Just last week in my review for the remake of The Thing, I mentioned that when it comes to prequels, you either have a checklist of unexplained events to answer for or you can have some fun and build upon what’s already been laid out. The new Thing did this extremely well. When it comes to this weekend’s horror entry, Paranormal Activity 3, not so much. Paramount Pictures obviously wants film after film of groundwork laid, but this is becoming an alarmingly weak foundation.
I have to admit, when Henry Joost and Ariel Schulman were announced as directors of the series’ second prequel, I breathed a sigh of relief. Here are directors who know the genre all too well. Their extraordinary Catfish was a work of sheer genius. How much of their documentary was fake, who knows. And who cares? It was a great thrill ride featuring one of the best twist finales in years. It also featured a few horror elements sprinkled in a couple of scenes which is no doubt how Joost and Schulman scored this gig.
Unfortunately, they’re also straddled with the screenplay courtesy of Christopher B. Landon. From the mind who gave us both Disturbia (fun) and Blood and Chocolate (atrocious), he also was partially responsible for Paranormal Activity 2. Given that both “sequels” are prequels, I can only imagine that this format to the series is mostly his. And it’s a nice twist on the standard genre trend. Why not keep going backwards to root out “how the activity began,” as the film’s tagline reads? I’ll tell you why not, because none of it makes a lick of sense.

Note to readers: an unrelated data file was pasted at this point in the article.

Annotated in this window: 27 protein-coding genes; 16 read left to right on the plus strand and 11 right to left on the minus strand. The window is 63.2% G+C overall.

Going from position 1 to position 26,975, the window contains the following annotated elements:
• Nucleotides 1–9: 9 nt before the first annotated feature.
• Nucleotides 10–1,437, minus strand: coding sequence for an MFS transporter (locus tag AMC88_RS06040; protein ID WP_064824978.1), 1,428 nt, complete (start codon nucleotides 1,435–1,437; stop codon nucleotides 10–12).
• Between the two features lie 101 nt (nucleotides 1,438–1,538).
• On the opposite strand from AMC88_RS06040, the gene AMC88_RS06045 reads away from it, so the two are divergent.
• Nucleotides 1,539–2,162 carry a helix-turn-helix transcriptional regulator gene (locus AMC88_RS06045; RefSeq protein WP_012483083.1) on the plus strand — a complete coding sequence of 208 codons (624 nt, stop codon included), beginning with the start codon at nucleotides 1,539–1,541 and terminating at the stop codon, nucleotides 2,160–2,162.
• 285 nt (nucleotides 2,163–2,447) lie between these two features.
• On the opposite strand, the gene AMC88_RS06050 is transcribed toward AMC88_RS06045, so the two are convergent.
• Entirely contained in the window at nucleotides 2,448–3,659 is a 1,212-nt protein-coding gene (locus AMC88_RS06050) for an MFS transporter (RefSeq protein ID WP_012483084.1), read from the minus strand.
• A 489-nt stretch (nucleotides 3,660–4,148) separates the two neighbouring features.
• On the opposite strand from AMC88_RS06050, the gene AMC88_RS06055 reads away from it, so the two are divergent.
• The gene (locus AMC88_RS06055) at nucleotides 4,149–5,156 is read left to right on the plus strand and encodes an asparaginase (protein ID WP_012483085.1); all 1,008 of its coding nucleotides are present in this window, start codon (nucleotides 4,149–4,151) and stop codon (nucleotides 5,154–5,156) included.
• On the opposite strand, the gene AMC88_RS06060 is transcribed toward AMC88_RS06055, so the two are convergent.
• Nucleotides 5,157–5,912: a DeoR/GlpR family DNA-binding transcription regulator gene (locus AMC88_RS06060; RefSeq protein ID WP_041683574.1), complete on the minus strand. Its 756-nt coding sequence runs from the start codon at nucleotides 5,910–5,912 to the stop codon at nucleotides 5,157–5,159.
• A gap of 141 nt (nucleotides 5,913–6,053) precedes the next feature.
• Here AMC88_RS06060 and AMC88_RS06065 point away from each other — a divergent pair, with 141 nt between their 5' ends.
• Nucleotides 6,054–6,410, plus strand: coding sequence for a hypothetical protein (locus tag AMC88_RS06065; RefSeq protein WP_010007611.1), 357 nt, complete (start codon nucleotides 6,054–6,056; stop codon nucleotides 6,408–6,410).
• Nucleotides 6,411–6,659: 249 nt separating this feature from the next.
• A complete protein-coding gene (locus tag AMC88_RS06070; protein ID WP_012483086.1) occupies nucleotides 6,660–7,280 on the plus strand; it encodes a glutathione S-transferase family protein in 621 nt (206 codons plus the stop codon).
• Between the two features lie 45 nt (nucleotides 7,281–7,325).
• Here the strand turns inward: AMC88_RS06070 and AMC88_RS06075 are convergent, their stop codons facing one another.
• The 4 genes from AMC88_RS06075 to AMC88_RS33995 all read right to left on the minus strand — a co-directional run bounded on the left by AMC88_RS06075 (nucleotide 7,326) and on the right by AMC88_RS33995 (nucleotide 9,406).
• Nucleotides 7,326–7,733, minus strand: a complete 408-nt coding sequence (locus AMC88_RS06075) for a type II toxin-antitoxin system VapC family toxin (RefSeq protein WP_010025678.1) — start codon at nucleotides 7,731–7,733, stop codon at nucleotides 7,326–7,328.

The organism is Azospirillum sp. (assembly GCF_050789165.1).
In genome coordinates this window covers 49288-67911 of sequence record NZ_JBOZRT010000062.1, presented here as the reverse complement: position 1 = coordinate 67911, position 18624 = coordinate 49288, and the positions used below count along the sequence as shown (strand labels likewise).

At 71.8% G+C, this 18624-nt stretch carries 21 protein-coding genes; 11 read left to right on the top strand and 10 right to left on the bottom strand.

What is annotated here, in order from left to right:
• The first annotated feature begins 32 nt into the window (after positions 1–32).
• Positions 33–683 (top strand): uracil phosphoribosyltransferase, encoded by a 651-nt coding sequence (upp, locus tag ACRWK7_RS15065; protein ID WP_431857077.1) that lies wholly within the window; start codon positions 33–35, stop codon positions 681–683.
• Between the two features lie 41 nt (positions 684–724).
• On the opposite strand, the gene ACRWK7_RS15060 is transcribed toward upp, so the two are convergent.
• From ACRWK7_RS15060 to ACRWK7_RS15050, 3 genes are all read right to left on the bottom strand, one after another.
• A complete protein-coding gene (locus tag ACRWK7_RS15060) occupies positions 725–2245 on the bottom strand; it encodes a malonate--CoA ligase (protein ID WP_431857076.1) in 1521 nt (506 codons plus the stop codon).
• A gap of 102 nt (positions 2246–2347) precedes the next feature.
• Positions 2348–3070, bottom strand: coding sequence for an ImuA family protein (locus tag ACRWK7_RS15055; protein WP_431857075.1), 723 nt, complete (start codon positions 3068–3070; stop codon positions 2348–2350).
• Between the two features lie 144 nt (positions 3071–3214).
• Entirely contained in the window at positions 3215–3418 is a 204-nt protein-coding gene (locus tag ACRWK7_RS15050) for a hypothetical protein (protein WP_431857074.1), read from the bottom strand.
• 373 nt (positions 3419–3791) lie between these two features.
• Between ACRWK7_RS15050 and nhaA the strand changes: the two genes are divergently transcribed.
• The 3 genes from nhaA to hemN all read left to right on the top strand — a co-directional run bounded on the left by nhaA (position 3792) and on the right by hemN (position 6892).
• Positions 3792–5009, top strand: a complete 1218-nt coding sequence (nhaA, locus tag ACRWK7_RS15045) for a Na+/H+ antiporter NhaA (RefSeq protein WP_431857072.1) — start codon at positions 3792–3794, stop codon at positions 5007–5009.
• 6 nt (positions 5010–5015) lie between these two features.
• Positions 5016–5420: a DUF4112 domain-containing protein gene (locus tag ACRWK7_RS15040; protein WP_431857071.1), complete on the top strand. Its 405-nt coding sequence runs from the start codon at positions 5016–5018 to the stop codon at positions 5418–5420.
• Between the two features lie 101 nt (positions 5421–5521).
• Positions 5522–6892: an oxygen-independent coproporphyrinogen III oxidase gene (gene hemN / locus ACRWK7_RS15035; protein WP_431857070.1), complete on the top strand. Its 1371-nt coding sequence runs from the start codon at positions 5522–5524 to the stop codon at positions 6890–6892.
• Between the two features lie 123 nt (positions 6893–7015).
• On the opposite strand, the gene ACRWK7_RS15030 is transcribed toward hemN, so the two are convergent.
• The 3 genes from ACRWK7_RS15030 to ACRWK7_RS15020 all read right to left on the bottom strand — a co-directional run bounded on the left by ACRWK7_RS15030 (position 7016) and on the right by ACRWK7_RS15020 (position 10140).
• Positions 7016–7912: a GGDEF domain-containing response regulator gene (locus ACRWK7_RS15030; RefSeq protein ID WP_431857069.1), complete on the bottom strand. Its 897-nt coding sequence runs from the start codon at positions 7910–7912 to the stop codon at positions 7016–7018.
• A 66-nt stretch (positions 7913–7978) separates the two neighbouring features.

If you watched these three films chronologically, they’d function the same way most horror series do. If 3 came first it could be heralded as fantastic in comparison to 2 and 1, which would come off as being standardized sequels. This theory actually makes sense as the end of the original Paranormal Activity was the worst thing ever sprung from the mind of Steven Spielberg. People may pick on Hook or The Lost World, but we all know by now that the first Paranormal ending was his idea, and what a horrible idea if there ever was one. What worked marginally well for a good 85 minutes has the final minute completely obliterate any sense of fun.